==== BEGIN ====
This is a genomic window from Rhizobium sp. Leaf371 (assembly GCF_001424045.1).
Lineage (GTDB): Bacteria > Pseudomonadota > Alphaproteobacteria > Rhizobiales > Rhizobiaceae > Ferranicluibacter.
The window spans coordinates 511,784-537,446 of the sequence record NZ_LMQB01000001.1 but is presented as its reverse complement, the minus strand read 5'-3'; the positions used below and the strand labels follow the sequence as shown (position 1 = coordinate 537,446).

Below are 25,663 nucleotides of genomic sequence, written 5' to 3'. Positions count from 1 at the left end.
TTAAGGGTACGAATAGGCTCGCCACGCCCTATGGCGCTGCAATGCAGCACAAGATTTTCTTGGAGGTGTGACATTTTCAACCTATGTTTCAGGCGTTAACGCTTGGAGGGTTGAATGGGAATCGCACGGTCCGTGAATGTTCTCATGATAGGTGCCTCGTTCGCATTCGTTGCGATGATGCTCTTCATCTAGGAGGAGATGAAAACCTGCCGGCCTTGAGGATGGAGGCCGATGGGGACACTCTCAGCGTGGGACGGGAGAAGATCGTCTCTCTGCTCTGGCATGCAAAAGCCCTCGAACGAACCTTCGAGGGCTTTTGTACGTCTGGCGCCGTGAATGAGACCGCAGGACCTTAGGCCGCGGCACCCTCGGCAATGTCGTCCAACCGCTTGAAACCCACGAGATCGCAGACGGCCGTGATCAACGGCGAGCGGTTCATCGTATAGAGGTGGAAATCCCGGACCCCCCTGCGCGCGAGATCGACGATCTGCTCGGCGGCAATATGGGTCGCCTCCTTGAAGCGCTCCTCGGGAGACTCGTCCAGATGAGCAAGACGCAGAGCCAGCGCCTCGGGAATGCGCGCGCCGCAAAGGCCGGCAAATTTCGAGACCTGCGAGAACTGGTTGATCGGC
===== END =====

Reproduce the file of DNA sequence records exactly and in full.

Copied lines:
This is a genomic window from Rhizobium sp. Leaf371 (assembly GCF_001424045.1).
Lineage (GTDB): Bacteria > Pseudomonadota > Alphaproteobacteria > Rhizobiales > Rhizobiaceae > Ferranicluibacter.
The window spans coordinates 511,784-537,446 of the sequence record NZ_LMQB01000001.1 but is presented as its reverse complement, the minus strand read 5'-3'; the positions used below and the strand labels follow the sequence as shown (position 1 = coordinate 537,446).

Below are 25,663 nucleotides of genomic sequence, written 5' to 3'. Positions count from 1 at the left end.
TTAAGGGTACGAATAGGCTCGCCACGCCCTATGGCGCTGCAATGCAGCACAAGATTTTCTTGGAGGTGTGACATTTTCAACCTATGTTTCAGGCGTTAACGCTTGGAGGGTTGAATGGGAATCGCACGGTCCGTGAATGTTCTCATGATAGGTGCCTCGTTCGCATTCGTTGCGATGATGCTCTTCATCTAGGAGGAGATGAAAACCTGCCGGCCTTGAGGATGGAGGCCGATGGGGACACTCTCAGCGTGGGACGGGAGAAGATCGTCTCTCTGCTCTGGCATGCAAAAGCCCTCGAACGAACCTTCGAGGGCTTTTGTACGTCTGGCGCCGTGAATGAGACCGCAGGACCTTAGGCCGCGGCACCCTCGGCAATGTCGTCCAACCGCTTGAAACCCACGAGATCGCAGACGGCCGTGATCAACGGCGAGCGGTTCATCGTATAGAGGTGGAAATCCCGGACCCCCCTGCGCGCGAGATCGACGATCTGCTCGGCGGCAATATGGGTCGCCTCCTTGAAGCGCTCCTCGGGAGACTCGTCCAGATGAGCAAGACGCAGAGCCAGCGCCTCGGGAATGCGCGCGCCGCAAAGGCCGGCAAATTTCGAGACCTGCGAGAACTGGTTGATCGGC